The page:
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Last Call: Find Your Sensei

Last Call: Find Your Sensei

The author displays his favorite steel guitar slide bar while on the set of Late Night with David Letterman.

Having a guitar guru can fill your heart with confidence—and humility.

In October I served as music director for the 2016 CMT Artists of the Year Awards. In the finale, CMT planned to honor Shania Twain with its Artist of a Lifetime award and a performance of a medley of her songs. My job was to take three of Shania's biggest hits (“You're Still the One," “Any Man of Mine," and “Man! I feel Like a Woman") and seamlessly smash them together into one, under-five-minutes, entertaining arrangement that would accommodate Meghan Trainor, Kelsea Ballerini, and Jill Scott.

Writing the arrangement, hiring and leading the band, and making the artists and network feel at ease was a challenge, but all of that was easy compared to the daunting task of playing Paul Franklin's pedal steel parts in a live, televised awards show. Paul Franklin is the pedal steel equivalent of Andrés Segovia, Jimi Hendrix, Jaco Pastorius … take your pick. He's taken the instrument to heights never before imagined. Me filling Paul Franklin's shoes is like Woody Allen stepping in for Mike Tyson.

So why didn't I just play guitar and hire a killer steel player? Because TV likes young, fresh faces. No offense intended toward my fellow E9ers, but most pedal-steel players look about as youthful as Jed Clampett—probably because it takes a lot of years before you can make something that resembles music on that baffling instrument. Luckily, with the right lighting, some stage smoke, and hair dye, I can still fool an audience into thinking I'm youthful-ish, so the pedal steel slot fell to me.

I worked on the steel parts until they sounded solid, but there were a few spots that I was bluffing my way through. I wanted to raise the bar because this was a huge performance with nearly everybody in the industry sitting in the audience while millions watched on TV. It was time to call my sensei.

My pedal-steel sensei is Dave Ristrim. Dave is widely talented. When it comes to figuring out music, he works like an archeologist. Dave sifts through the densest tracks, going layer by layer, picking up each note with a tiny pair of delicate tweezers and dusting it off with a camel hairbrush, and discovering three different inversions for every passage. Dave has big ears. I do not.

I sent Dave an MP3 of the most troubling section of the arrangement, and by the time I arrived at his house, he had written the tab. I set up my steel across from him, and Dave played Franklin's part as easily as Kobe Bryant makes an unguarded layup.

“I felt like Homer Simpson—blank eyes staring forward as Steamboat Willie danced about my brain."

Then came the embarrassing part. Arenas and TV performances don't shake me up, but sitting across from somebody as talented as Dave makes me painfully aware of my many flaws. Dave played the first part slowly while explaining how Franklin probably did it. I repeated what I thought he played, and he said, “No, you're pressing your A and B pedals too late. Listen to this."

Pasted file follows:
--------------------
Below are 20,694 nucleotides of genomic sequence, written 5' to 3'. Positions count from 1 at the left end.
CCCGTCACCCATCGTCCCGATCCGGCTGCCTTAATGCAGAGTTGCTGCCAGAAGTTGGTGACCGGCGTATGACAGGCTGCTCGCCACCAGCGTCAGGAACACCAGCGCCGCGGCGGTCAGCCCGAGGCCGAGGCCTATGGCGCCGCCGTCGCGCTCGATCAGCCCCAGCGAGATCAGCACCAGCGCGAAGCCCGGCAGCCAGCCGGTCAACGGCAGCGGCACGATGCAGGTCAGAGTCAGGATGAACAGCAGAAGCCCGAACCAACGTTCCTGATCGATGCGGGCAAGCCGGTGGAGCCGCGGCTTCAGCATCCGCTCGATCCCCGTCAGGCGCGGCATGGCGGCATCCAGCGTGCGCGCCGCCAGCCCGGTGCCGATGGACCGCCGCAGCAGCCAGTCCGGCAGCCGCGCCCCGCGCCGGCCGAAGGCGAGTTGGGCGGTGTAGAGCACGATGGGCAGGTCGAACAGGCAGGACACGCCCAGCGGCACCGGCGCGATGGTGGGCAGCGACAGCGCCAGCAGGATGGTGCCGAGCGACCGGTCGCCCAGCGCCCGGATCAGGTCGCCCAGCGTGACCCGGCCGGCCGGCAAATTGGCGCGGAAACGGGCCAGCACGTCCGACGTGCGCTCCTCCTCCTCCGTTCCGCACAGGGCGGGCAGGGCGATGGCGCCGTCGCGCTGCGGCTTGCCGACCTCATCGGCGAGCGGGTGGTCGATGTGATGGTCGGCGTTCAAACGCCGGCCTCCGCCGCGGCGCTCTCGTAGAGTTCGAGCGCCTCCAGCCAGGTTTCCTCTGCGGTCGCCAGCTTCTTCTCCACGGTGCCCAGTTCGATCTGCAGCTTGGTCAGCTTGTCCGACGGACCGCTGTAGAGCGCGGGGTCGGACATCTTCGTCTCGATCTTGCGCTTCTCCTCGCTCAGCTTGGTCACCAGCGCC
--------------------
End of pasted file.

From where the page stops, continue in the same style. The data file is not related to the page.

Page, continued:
Dave played it again, and I thought I copied him exactly.

“Nope, you're still late. Listen to how I play it."

Dave played it again, but it was like listening to a dog whistle. I could not hear the difference, which pretty well illustrates that the difference between a good performance and a great performance comes down to nuance.

Dave, showing incredible patience and generosity, kept going slowly line-by-line until this simple lesson turned into an eight-part BBC series with subcategories of increasing complexity. About two hours in I felt like Homer Simpson—blank eyes staring forward as Steamboat Willie danced about my brain. I dreamt of being far away, not thinking, perhaps eating pasta and watching TV. My brain was full so I tapped out, drove home, and passed out on my couch. After I woke I played through the part about 20 times and then packed up for the next day's rehearsal.

I tried to incorporate Dave's teachings at that rehearsal, but it sounded like I was playing with my toes instead of my fingers. After playing the arrangement a few times, I admitted defeat and reverted to my tried and true bad habits, downgrading to my solid though not stellar part.

The next day at the taping, I ran into Ristrim, who was also playing the show with Luke Bryan. I gave Dave a deep penitent bow, hung my head in shame, and said, “Sensei, I can't get that part right so I'm reverting back to my old, easier part."

Dave said, “Yeah man, of course. You don't want to go into unfamiliar territory like that on TV. Your part's cool. Don't sweat it. Let's hang again at my place when we both get off tour and I'll show you what I'm doing."

I felt what could only be described as love, gratitude, and relief. Dave's bit of encouragement made me confident about the performance that night, and I knew that, in the big picture, those bits that were driving me crazy would eventually get better with some practice and the help of my friend.

The world can be a lonely, scary place where we waste a lot of energy worrying about catastrophes that never happen. Find a sensei that can give you a little guidance and the trip is infinitely more pleasant. Then pay it back, or forward, by helping somebody a few steps behind you.